The subject and materiality of Sarah Elson’s sculpture speak explicitly, yet intimately, of transience, ephemerality, sensuality and recipricocity. The artist is attracted to found forms that embody these themes – a flower, leaf or the wings of a deceased moth, for instance. Through the ancient processes of forging and casting, objects are cast, drawn out and hammered until the metal itself begins to reveal the fragility of existence.
Like her organically sourced subject matter, the re-claimed metal Elson employs is similarly recycled. The alloy of shibuichi – a sensual combination of silver and copper – is indicative of Elson’s concern with community, relationships and the cyclical flow of language and belonging. Her work with precious metals offers a further commentary on that which is considered to be of value to Western Australians.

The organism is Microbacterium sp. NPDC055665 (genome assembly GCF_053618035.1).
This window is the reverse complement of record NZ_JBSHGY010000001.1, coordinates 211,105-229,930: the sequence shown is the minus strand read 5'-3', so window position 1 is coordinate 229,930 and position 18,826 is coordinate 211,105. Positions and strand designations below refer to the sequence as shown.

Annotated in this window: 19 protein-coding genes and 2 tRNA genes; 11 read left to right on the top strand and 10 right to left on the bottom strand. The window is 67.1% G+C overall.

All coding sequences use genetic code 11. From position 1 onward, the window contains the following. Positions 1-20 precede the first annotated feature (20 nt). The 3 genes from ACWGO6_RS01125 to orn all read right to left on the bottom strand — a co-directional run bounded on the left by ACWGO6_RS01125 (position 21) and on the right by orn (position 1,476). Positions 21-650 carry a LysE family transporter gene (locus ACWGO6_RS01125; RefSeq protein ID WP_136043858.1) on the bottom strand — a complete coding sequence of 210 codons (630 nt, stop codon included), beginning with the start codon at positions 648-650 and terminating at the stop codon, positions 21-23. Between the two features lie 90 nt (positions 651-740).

Born in South Australia, Elson has lived and worked in Western Australia for thirty four years. Elson is a Visual Arts graduate from Curtin University. In 2001, she was a recipient of the prestigious Samstag International Visual Arts Scholarship. In 2003, she completed a Masters in Fine Art at the Chelsea School of Art and Design in London. Sarah has exhibited locally, nationally and overseas and has held three solo exhibitions to date: Anigozanthos (eduamonia hybrid) Galerie Düsseldorf, 2007), phloem poetica (Perth Institute of Contemporary Art, 2010) and rapier lehmanni (Galerie Düsseldorf, 2011).
You can view more of Sarah’s current projects here.
Photo [right] by Christophe Canato.
Featured WorkLament of the Labellum - cusp
- Year: 2016-2019
- Materials: Recycled sterling silver
- Size: 73 x 21 x 8 cm
- Price: $6,600
Sarah works largely with precious metals to examine the nature of preciousness and the inherent preciousness of nature. Transience, ephemerality, sensuality and reciprocity are key words in Sarah’s practice - so too an understanding of community, relationships and the fragility (and constancy) of life. Making for Sarah is a meditation on growth and its potential through an historical and often perceived as static medium.